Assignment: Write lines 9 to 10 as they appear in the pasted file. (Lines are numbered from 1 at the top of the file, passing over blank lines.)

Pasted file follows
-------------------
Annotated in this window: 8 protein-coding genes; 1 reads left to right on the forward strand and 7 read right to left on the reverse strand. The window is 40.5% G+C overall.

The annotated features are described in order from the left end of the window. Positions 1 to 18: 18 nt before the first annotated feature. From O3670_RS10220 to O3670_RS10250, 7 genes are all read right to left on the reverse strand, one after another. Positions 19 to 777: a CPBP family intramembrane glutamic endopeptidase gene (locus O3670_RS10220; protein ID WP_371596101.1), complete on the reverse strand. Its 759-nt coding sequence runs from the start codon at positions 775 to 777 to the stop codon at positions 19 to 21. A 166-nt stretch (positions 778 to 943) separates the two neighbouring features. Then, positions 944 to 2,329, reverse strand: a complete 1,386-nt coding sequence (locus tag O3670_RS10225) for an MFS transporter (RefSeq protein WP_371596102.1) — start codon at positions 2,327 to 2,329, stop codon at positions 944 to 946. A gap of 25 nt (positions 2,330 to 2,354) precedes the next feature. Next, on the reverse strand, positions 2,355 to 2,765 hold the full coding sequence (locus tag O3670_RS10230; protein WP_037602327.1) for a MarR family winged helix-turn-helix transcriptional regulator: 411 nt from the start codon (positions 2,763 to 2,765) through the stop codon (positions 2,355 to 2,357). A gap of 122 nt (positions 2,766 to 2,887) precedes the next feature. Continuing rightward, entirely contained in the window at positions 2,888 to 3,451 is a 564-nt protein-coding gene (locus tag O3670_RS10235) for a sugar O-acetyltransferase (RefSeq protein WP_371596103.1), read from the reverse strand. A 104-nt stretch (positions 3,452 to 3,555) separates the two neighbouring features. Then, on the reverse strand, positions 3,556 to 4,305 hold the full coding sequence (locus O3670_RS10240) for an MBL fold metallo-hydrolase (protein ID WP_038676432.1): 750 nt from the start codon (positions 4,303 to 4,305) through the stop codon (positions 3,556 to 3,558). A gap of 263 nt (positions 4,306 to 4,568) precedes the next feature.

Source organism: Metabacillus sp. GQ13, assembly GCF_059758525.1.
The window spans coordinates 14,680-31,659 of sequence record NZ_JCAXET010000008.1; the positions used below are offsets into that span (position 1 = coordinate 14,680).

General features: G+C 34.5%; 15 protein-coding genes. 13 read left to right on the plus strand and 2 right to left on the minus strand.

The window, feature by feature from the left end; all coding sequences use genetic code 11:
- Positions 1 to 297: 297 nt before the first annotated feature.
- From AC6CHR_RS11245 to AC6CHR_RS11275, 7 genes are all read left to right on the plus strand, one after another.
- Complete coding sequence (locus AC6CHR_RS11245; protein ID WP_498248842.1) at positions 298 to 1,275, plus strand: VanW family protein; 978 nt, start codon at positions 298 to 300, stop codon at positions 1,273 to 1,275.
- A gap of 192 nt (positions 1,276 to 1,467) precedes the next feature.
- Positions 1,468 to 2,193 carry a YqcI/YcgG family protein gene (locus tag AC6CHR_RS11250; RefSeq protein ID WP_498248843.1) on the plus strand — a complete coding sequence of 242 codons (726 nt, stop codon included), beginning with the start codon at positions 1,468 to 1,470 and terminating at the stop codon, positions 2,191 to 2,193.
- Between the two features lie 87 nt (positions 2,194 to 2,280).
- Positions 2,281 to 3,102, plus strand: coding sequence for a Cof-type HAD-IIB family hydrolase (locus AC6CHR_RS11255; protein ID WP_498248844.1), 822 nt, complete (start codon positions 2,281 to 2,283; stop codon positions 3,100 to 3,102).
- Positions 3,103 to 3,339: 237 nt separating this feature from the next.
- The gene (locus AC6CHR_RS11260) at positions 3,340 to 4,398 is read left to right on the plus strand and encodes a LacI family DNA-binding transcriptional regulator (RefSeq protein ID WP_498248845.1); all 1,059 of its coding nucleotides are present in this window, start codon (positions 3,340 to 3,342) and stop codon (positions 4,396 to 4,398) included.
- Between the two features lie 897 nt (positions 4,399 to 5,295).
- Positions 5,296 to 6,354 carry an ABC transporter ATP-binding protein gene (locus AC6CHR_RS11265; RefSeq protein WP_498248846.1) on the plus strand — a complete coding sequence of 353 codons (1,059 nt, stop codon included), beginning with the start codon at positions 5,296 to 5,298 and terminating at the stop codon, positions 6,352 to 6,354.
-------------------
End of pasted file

- Complete coding sequence (locus AC6CHR_RS11245; protein ID WP_498248842.1) at positions 298 to 1,275, plus strand: VanW family protein; 978 nt, start codon at positions 298 to 300, stop codon at positions 1,273 to 1,275.
- A gap of 192 nt (positions 1,276 to 1,467) precedes the next feature.